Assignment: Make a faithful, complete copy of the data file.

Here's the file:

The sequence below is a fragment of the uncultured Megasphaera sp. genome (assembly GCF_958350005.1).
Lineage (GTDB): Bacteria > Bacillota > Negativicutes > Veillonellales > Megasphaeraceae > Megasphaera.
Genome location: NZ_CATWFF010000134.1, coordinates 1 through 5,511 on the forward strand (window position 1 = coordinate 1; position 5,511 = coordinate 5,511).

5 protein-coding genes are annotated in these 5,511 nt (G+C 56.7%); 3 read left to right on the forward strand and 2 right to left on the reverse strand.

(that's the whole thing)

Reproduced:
The sequence below is a fragment of the uncultured Megasphaera sp. genome (assembly GCF_958350005.1).
Lineage (GTDB): Bacteria > Bacillota > Negativicutes > Veillonellales > Megasphaeraceae > Megasphaera.
Genome location: NZ_CATWFF010000134.1, coordinates 1 through 5,511 on the forward strand (window position 1 = coordinate 1; position 5,511 = coordinate 5,511).

5 protein-coding genes are annotated in these 5,511 nt (G+C 56.7%); 3 read left to right on the forward strand and 2 right to left on the reverse strand.